The fee in MSCI’s contracts is calculated as a small percentage of the amount of assets tracking a particular index, so while a contract stays in force, no more fees are due when an ETF manager switches to a new benchmark, he explained.
The risk was disclosed in MSCI’s lengthy, annual 10-K filings with the Securities and Exchange Commission. “Clients that have licensed our indices to serve as the basis of index-linked investment products are generally not required to continue to use our indices,” the 2011 filing warned. If a client changed, “our asset-based fees could dramatically decrease.”
More questions arose after analysts noted that the head of MSCI’s indexing business, C.D. Baer Pettit, sold $2.4 million worth of MSCI shares on September 7. Before that, Pettit had not sold shares since 2010, according to securities filings. MSCI declined to comment on the sale or when it first learned Vanguard might defect. Attempts to reach Pettit were unsuccessful.
MSCI’s share price may not recover much more in the short term. It has probably lost allure for managers who pick growth stocks without yet falling enough to attract value investors, said Christopher Shutler, an analyst at William Blair & Co.
“Trading at nine times its EBITDA (earnings before interest, tax, depreciation and amortization), it’s not exactly a value stock,” Shutler said. Shutler trimmed his 2013 earnings per share estimate 6 percent to $2.05.
None of MSCI’s five largest shareholders has been willing to talk about the situation.
T. Rowe Price Group, whose funds owned 13.6 percent of MSCI shares at the end of June, and Morgan Stanley Investment Management, with a 12.2 percent stake, both declined to comment as did hedge fund manager Eric Mindich’s Eton Park Capital Management, which owned 5.8 percent. Ron Baron, whose firm BAMCO Inc held 7.6 percent, did not return a call. Janus Capital Group, whose funds owned 5.1 percent, declined to comment.
MSCI’s crown jewel has always been indexing, its core business when brokerage firm Morgan Stanley and Capital Group International, an affiliate of the firm that manages American Funds, came together to create the MSCI brand in 1986.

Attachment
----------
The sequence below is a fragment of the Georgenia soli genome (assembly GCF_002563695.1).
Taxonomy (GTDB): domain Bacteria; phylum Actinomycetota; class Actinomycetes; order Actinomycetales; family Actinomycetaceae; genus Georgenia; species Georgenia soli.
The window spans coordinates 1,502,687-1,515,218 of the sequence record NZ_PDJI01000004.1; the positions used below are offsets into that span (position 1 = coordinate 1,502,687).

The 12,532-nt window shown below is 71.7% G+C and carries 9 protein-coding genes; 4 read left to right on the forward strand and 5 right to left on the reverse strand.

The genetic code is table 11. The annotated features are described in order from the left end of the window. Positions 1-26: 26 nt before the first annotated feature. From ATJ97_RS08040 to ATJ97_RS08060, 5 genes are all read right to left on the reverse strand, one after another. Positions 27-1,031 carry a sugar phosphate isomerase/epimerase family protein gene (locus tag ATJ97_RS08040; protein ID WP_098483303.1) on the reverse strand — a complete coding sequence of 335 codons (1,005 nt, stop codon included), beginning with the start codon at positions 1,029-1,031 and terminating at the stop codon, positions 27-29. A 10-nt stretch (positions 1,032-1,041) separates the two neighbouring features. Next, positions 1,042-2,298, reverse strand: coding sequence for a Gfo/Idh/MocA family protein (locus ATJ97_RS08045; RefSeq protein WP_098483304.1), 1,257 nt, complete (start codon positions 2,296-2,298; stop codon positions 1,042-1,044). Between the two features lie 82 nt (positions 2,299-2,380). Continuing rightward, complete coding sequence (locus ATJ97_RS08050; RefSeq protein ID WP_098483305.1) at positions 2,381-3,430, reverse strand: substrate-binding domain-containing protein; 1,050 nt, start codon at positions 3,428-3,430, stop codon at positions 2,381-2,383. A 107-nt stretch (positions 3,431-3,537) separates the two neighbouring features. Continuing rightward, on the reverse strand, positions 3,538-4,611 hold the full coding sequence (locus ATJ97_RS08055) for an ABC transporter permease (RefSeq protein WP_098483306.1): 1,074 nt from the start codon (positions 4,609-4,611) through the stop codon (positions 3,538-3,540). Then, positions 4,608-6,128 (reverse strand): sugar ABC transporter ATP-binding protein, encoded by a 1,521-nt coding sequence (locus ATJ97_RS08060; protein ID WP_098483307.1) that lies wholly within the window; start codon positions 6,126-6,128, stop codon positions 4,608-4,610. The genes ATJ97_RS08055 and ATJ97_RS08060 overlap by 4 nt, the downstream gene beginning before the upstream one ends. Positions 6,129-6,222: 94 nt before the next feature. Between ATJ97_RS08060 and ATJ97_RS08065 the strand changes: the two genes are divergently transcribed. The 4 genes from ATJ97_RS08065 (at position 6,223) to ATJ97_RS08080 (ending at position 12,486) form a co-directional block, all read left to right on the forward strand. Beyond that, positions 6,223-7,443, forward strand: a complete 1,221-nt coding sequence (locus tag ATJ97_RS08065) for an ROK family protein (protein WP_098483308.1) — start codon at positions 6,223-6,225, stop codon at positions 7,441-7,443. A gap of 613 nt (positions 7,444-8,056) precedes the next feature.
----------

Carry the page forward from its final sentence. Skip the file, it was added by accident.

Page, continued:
An aggressive acquisition spree over the past decade, fueled in part by going public in 2007, has added several other lines of business including Barra, an investment analytics firm, and RiskMetrics, a risk management and proxy research specialist. But the additions, which analysts say are significantly less profitable than indexing, face their own issues.
Even at Tuesday’s low closing price, MSCI was not a “buy,” analyst William Warmington at Raymond James said. “We continue to remain on the sidelines given the challenges MSCI is facing across business lines,” Warmington wrote in a report on Tuesday night.
The portfolio management analytics division saw revenue drop over the past three years. Despite several acquisitions, analysts said, MSCI has not spent enough to improve its software offerings. This has created opportunities for rivals to pick off large clients. In the second quarter, the unit reported an annualized customer retention rate of only 84 percent, down from 91 percent a year earlier.
Revenue at MSCI’s ISS proxy research unit, acquired in 2010, has not grown much in 2012, even as big shareholders have grown assertive at underperforming companies.
ISS’s reputation with clients could also be at risk from an investigation by the Securities and Exchange Commission into a former employee who was found to have leaked confidential voting data in return for meals and tickets to various events.
MSCI said on Tuesday that the U.S. Securities and Exchange Commission had sent a so-called Wells notice, indicating the SEC may recommend a public administrative proceeding against ISS for violations under the Investment Advisers Act. MSCI said it was cooperating and did not expect the outcome of the matter to have an adverse affect on its business.
Reporting by Aaron Pressman; Editing by Martin Howell and David Gregorio